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Ethnic Cuisine: African American
African American cuisine predominant in the southern United States is influenced by African styles of preparation and cooking.
The West African diet featured starchy foods such as rice and yams, both of which became important parts of the African American diet. Although African slaves did not introduce rice into the Americas, their experience with rice cultivation in Africa helped make possible large-scale rice production in the Carolinas and the Gulf Coast states. Using both African and American cooking methods, African American slaves roasted, boiled, fried, and baked native yams and sweet potatoes. Sweet potato pie continues to be a popular Southern dessert.
Beans were a major component of the African diet and were brought to the Americas by slaves. As in Africa, these bean varieties, including black-eyed peas, lima beans, and kidney beans, were typically simmered and flavored with a piece of meat. Another popular African import, the okra plant, was usually fried or boiled and is a principal ingredient in gumbo, a spicy Cajun dish that is associated with Louisiana’s Creole culture but has its roots in seventeenth-century Africa.
Chicken, fish, and goat constituted important sources of protein for West Africans. While Africans usually cooked these meats in stews or over flames, many slaves in America adopted the European practice of frying meat, which best prevented it from spoiling on road trips. Fried chicken was developed in the South during the nineteenth century and quickly became popular throughout the United States. In addition to chicken, the meats most widely consumed by African American slaves were pork, opossum, and raccoon.
In the eastern colonies the mingling of Native American, Anglo, and African cultures produced a hybrid cuisine that included, among other things, barbecue. Many of the Africans who came to colonial South Carolina arrived from the WEST INDIES, where, as linguistic evidence suggests, barbecue originated (barbacoa). Thus, enslaved Africans may have learned some culinary techniques, including barbecue, from West Indies. When cooking over a fire, American slaves began to baste their meats with sauce instead of serving the sauce on the side, as had been the practice in Africa. Regional differences in livestock availability caused "barbecue" to mean pork in the eastern United States and beef in the western United States.
The West African tradition of cooking all edible parts of plants and animals helped the slaves to survive in the United States. Although Europeans occasionally ate the leaves of plants, slaves often prepared the leaves of plants, especially collards, by simmering them in oil, peppers, and spices. They also creatively processed and cooked corn, the food most often made available to them by their owners. From corn, slaves made corn bread, grits (bleached and hulled corn kernels), hoecakes (cornmeal cooked on the blade of a hoe over a flame), and hush puppies (deep-fried cornmeal with onions and spices).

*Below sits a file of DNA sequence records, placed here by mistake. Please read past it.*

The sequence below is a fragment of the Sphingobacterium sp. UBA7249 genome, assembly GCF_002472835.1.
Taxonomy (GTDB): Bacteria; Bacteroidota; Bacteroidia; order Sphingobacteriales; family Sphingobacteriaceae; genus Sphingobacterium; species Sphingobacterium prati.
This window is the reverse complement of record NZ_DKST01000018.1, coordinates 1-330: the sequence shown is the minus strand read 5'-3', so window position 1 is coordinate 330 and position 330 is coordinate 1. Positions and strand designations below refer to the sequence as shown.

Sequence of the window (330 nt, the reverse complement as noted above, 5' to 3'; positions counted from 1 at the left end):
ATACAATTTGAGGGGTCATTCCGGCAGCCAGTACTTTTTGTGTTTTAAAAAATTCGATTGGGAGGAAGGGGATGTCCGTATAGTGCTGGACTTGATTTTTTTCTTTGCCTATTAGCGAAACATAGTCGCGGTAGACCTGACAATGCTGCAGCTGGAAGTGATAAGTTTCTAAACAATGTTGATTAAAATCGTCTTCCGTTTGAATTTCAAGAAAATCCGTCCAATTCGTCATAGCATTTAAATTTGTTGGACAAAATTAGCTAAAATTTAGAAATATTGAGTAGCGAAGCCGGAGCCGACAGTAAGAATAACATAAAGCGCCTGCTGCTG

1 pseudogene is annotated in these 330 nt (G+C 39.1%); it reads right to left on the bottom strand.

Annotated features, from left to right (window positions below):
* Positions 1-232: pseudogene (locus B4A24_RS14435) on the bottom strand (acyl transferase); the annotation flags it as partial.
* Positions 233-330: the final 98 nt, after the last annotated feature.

In spite of emancipation, urbanization, and migration to the cities of the North, African Americans have preserved their foods and cooking methods. In the twentieth century, African American foods have been produced for the mass market, and many celebrated soul food restaurants have opened, most notably Sylvia’s in HARLEM, NEW YORK CITY. Today, African American cuisine is heavily influenced by Caribbean and South American cooking, including dishes such as Jamaican jerk chicken and fried plantains, and bean dishes such as Puerto Rican habichuelas and Brazilian feijoada.
Ferguson, Sheila. Soul Food: Classic Cuisine from the Deep South. Weidenfeld & Nicolson, 1989.
Harris, Jessica B. Iron Pots and Wooden Spoons: Africa’s Gifts to New World Cooking. Atheneum, 1989.
Woods, Sylvia. Sylvia’s Soul Food. Hearts Books, 1992.
Copyright (c) 2005 Oxford University Press. All rights reserved. Excerpted by permission from AFRICANA: THE ENCYCLOPEDIA OF THE AFRICAN AND AFRICAN AMERICAN EXPERIENCE, SECOND EDITION. Edited by Henry Louis Gates Jr. and Kwame Anthony Appiah. (Oxford University Press; April 2005; 5 Volumes; 4,500 pp.; 0-19-517055-5; Special introductory price until April 30th, 2005 of US $425.00. After April 30th, 2005, the price will be US $500.00).
Ninety years after W.E.B. Du Bois first articulated the need for “the equivalent of a black Encyclopedia Britannica,” Kwame Anthony Appiah and Henry Louis Gates Jr., realized his vision by publishing Africana: The Encyclopedia of the African and African American Experience in 1999. This new multi-volume edition of the original work expands on the foundation provided by Africana. More than 4,000 articles cover prominent individuals, events, trends, places, political movements, art forms, business and trade, religion, ethnic groups, organizations and countries on both sides of the Atlantic.
About the Editors:
Henry Louis Gates, Jr. is W. E. B. Du Bois Professor of Humanities, Chair of the Department of African and African American Studies, and Director of the W. E. B. Du Bois Institute for African and African American Research, Harvard University. Professor Gates is well known as an innovator in the field of African American studies and as the author of numerous works.
Kwame Anthony Appiah is the Lawrence S. Rockefeller Professor of Philosophy and the University Center for Human Values at Princeton University. The groundbreaking Africana—now expanded to a five-volume set, unparalleled in scope, scholarship and accessibility
Available at your local libraries and bookstores. Please visit the Oxford University Press Web site for ordering information: www.oup.com/us/africana or Amazon.